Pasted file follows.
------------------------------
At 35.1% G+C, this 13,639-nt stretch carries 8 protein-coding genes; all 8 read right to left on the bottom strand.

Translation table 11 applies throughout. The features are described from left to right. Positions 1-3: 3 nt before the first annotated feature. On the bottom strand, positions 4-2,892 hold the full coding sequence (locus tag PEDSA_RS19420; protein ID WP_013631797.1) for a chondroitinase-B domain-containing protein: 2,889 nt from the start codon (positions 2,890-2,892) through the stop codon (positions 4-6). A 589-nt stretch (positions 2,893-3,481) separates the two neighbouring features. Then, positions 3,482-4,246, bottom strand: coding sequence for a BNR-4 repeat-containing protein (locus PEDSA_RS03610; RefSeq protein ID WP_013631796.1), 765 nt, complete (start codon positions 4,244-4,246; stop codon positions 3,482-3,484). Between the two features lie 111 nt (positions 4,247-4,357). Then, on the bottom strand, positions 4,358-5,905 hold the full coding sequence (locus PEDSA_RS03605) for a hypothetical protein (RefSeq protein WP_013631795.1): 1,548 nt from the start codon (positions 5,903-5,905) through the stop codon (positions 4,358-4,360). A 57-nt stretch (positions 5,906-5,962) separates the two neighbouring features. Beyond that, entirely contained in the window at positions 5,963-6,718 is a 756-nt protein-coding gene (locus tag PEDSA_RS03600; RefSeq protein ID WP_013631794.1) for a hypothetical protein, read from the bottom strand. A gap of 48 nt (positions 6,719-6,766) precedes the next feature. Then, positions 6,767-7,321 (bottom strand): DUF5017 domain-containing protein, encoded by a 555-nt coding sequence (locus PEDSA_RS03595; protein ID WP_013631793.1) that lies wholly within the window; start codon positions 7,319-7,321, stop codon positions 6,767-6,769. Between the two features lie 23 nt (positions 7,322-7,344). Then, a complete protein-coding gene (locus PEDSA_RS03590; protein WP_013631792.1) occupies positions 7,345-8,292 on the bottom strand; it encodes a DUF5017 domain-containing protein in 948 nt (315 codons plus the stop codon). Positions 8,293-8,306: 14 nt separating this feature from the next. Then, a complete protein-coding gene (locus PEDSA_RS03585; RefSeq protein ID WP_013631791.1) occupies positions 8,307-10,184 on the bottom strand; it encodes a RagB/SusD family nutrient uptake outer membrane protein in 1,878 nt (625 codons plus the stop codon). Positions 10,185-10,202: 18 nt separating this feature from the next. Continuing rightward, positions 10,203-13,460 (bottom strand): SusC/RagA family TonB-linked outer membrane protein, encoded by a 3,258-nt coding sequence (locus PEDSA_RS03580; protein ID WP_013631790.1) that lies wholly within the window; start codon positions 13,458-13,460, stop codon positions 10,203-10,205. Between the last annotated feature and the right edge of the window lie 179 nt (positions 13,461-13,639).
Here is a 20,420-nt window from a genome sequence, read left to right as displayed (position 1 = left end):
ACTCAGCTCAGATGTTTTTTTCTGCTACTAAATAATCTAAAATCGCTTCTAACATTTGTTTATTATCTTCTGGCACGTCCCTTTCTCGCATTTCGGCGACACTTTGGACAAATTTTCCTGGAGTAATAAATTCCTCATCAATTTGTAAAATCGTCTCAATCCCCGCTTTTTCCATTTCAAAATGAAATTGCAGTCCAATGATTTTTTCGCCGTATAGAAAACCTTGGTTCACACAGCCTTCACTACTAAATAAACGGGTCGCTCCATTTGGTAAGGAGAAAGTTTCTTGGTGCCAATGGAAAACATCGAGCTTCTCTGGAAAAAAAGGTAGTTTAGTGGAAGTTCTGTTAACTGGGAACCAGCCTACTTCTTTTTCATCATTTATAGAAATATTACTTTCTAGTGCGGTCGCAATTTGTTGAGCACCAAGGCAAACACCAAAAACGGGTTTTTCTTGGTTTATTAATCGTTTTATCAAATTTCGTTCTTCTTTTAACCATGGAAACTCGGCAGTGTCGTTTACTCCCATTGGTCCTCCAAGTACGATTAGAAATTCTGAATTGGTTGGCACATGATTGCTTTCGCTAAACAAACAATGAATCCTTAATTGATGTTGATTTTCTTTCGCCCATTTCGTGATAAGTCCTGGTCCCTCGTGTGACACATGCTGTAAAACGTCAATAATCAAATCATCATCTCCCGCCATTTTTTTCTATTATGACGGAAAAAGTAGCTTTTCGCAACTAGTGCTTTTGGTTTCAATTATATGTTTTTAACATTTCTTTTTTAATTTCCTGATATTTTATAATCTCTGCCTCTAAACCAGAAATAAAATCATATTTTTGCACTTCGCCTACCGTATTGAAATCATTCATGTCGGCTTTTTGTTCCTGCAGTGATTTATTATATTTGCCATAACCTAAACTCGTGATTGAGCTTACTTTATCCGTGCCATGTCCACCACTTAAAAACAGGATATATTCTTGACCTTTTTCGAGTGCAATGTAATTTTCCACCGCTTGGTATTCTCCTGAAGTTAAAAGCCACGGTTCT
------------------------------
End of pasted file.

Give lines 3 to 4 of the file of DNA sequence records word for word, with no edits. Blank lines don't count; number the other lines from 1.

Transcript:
Here is a 20,420-nt window from a genome sequence, read left to right as displayed (position 1 = left end):
ACTCAGCTCAGATGTTTTTTTCTGCTACTAAATAATCTAAAATCGCTTCTAACATTTGTTTATTATCTTCTGGCACGTCCCTTTCTCGCATTTCGGCGACACTTTGGACAAATTTTCCTGGAGTAATAAATTCCTCATCAATTTGTAAAATCGTCTCAATCCCCGCTTTTTCCATTTCAAAATGAAATTGCAGTCCAATGATTTTTTCGCCGTATAGAAAACCTTGGTTCACACAGCCTTCACTACTAAATAAACGGGTCGCTCCATTTGGTAAGGAGAAAGTTTCTTGGTGCCAATGGAAAACATCGAGCTTCTCTGGAAAAAAAGGTAGTTTAGTGGAAGTTCTGTTAACTGGGAACCAGCCTACTTCTTTTTCATCATTTATAGAAATATTACTTTCTAGTGCGGTCGCAATTTGTTGAGCACCAAGGCAAACACCAAAAACGGGTTTTTCTTGGTTTATTAATCGTTTTATCAAATTTCGTTCTTCTTTTAACCATGGAAACTCGGCAGTGTCGTTTACTCCCATTGGTCCTCCAAGTACGATTAGAAATTCTGAATTGGTTGGCACATGATTGCTTTCGCTAAACAAACAATGAATCCTTAATTGATGTTGATTTTCTTTCGCCCATTTCGTGATAAGTCCTGGTCCCTCGTGTGACACATGCTGTAAAACGTCAATAATCAAATCATCATCTCCCGCCATTTTTTTCTATTATGACGGAAAAAGTAGCTTTTCGCAACTAGTGCTTTTGGTTTCAATTATATGTTTTTAACATTTCTTTTTTAATTTCCTGATATTTTATAATCTCTGCCTCTAAACCAGAAATAAAATCATATTTTTGCACTTCGCCTACCGTATTGAAATCATTCATGTCGGCTTTTTGTTCCTGCAGTGATTTATTATATTTGCCATAACCTAAACTCGTGATTGAGCTTACTTTATCCGTGCCATGTCCACCACTTAAAAACAGGATATATTCTTGACCTTTTTCGAGTGCAATGTAATTTTCCACCGCTTGGTATTCTCCTGAAGTTAAAAGCCACGGTTCT